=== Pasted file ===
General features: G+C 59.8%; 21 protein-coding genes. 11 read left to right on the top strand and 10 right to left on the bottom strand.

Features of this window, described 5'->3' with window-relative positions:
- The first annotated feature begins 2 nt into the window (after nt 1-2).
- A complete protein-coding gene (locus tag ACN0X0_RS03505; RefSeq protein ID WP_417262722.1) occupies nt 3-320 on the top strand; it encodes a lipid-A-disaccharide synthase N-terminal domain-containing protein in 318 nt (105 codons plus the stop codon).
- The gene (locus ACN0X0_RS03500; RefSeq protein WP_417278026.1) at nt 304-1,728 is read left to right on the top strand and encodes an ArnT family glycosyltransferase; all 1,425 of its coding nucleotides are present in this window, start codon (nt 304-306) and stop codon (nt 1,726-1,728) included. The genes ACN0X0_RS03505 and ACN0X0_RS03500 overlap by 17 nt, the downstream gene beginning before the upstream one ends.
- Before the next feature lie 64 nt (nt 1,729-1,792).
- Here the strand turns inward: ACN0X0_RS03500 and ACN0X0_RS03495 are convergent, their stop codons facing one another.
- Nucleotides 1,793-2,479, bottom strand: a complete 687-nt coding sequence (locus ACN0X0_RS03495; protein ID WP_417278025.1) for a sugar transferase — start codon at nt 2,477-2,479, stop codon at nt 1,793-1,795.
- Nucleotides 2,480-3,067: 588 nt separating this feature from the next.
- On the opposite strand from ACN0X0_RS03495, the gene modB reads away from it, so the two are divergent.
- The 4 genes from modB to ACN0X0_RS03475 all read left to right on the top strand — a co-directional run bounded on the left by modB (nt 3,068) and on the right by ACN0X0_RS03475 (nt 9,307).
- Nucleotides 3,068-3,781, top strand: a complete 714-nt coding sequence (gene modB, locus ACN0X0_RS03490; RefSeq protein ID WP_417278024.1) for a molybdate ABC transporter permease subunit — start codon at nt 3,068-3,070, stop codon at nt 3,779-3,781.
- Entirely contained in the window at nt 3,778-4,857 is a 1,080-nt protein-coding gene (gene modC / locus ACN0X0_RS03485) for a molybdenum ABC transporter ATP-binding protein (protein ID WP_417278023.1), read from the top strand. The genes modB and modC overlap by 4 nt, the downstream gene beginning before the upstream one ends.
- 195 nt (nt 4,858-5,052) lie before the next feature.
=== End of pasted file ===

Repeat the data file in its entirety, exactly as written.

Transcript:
General features: G+C 59.8%; 21 protein-coding genes. 11 read left to right on the top strand and 10 right to left on the bottom strand.

Features of this window, described 5'->3' with window-relative positions:
- The first annotated feature begins 2 nt into the window (after nt 1-2).
- A complete protein-coding gene (locus tag ACN0X0_RS03505; RefSeq protein ID WP_417262722.1) occupies nt 3-320 on the top strand; it encodes a lipid-A-disaccharide synthase N-terminal domain-containing protein in 318 nt (105 codons plus the stop codon).
- The gene (locus ACN0X0_RS03500; RefSeq protein WP_417278026.1) at nt 304-1,728 is read left to right on the top strand and encodes an ArnT family glycosyltransferase; all 1,425 of its coding nucleotides are present in this window, start codon (nt 304-306) and stop codon (nt 1,726-1,728) included. The genes ACN0X0_RS03505 and ACN0X0_RS03500 overlap by 17 nt, the downstream gene beginning before the upstream one ends.
- Before the next feature lie 64 nt (nt 1,729-1,792).
- Here the strand turns inward: ACN0X0_RS03500 and ACN0X0_RS03495 are convergent, their stop codons facing one another.
- Nucleotides 1,793-2,479, bottom strand: a complete 687-nt coding sequence (locus ACN0X0_RS03495; protein ID WP_417278025.1) for a sugar transferase — start codon at nt 2,477-2,479, stop codon at nt 1,793-1,795.
- Nucleotides 2,480-3,067: 588 nt separating this feature from the next.
- On the opposite strand from ACN0X0_RS03495, the gene modB reads away from it, so the two are divergent.
- The 4 genes from modB to ACN0X0_RS03475 all read left to right on the top strand — a co-directional run bounded on the left by modB (nt 3,068) and on the right by ACN0X0_RS03475 (nt 9,307).
- Nucleotides 3,068-3,781, top strand: a complete 714-nt coding sequence (gene modB, locus ACN0X0_RS03490; RefSeq protein ID WP_417278024.1) for a molybdate ABC transporter permease subunit — start codon at nt 3,068-3,070, stop codon at nt 3,779-3,781.
- Entirely contained in the window at nt 3,778-4,857 is a 1,080-nt protein-coding gene (gene modC / locus ACN0X0_RS03485) for a molybdenum ABC transporter ATP-binding protein (protein ID WP_417278023.1), read from the top strand. The genes modB and modC overlap by 4 nt, the downstream gene beginning before the upstream one ends.
- 195 nt (nt 4,858-5,052) lie before the next feature.